Your posterior chain refers to the muscles that run down the back of the body, including the hamstrings, glutes, calves, lats, rotator cuff muscles and erector spinae muscles – everything from the back of your head to your heels! This group of muscles is essential for completing everyday activities, and a strong posterior chain will help reduce your chance of injury and protect your knees and back.
The principle of progressive overload refers to gradually increasing the weight, frequency or number of repetitions in your strength training routine. Doing this over time will allow your musculoskeletal system to get stronger by continuously challenging your body, helping to avoid plateaus. Although it is mainly used in the context of weightlifting, progressive overload can be applied to any type of exercise.
Personal trainers (PTs) are present in most gyms. You can pay to work one-to-one with them, but they can often also provide a quick piece of advice if you have any questions about specific exercises or equipment.
Rate of perceived exertion (RPE) is a way of tracking your effort during your workout. It’s a subjective measure, based on elevated heart rate, increased breathing and muscle fatigue, where observations of these measures are matched to a scale – the higher the number on the scale, the more intense the exercise. There are two frequently used versions of this scale: the original Borg scale, which ranges from six (no exertion) to 20 (maximum effort), and the modified RPE which uses a scale of zero (no exertion) to 10 (maximum effort).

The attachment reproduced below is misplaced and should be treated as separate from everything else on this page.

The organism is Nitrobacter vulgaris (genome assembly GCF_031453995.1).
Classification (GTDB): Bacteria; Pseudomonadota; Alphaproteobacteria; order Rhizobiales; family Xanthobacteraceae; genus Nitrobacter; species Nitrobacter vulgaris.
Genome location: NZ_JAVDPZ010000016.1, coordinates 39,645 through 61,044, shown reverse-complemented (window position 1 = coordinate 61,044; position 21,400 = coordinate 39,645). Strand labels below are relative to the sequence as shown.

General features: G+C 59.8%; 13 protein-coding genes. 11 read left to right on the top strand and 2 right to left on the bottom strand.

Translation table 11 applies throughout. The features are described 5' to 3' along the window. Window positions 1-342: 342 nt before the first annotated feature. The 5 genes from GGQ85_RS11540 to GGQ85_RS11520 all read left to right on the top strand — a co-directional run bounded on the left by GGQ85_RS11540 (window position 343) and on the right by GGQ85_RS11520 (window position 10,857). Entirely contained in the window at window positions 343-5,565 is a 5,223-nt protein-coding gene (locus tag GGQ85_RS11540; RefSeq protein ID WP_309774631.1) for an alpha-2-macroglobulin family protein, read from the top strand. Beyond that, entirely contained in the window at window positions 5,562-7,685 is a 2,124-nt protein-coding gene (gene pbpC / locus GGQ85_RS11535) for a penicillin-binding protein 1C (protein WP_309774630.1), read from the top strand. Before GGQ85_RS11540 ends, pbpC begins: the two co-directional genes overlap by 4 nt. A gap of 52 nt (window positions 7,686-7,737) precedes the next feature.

The idea of supersets is to perform two exercises back to back, with a short rest after both have been completed, rather than between each move. Commonly, these two exercises target opposing muscle groups so that while one muscle group is contracted, its functional opposite relaxes, thus reducing the need for a break between exercises. A biceps curl and a triceps extension is a good example of a pair of exercises to perform in a superset.
Unilateral exercises are movements that are performed using a single arm or leg. The main benefit of unilateral training is to avoid imbalances developing, because when training with bilateral movements, the stronger limb will often compensate for the weaker.
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Nick Harris-Fry is a journalist who has been covering health and fitness since 2015. Nick is an avid runner, covering 70-110km a week, which gives him ample opportunity to test a wide range of running shoes and running gear. He is also the chief tester for fitness trackers and running watches, treadmills and exercise bikes, and workout headphones.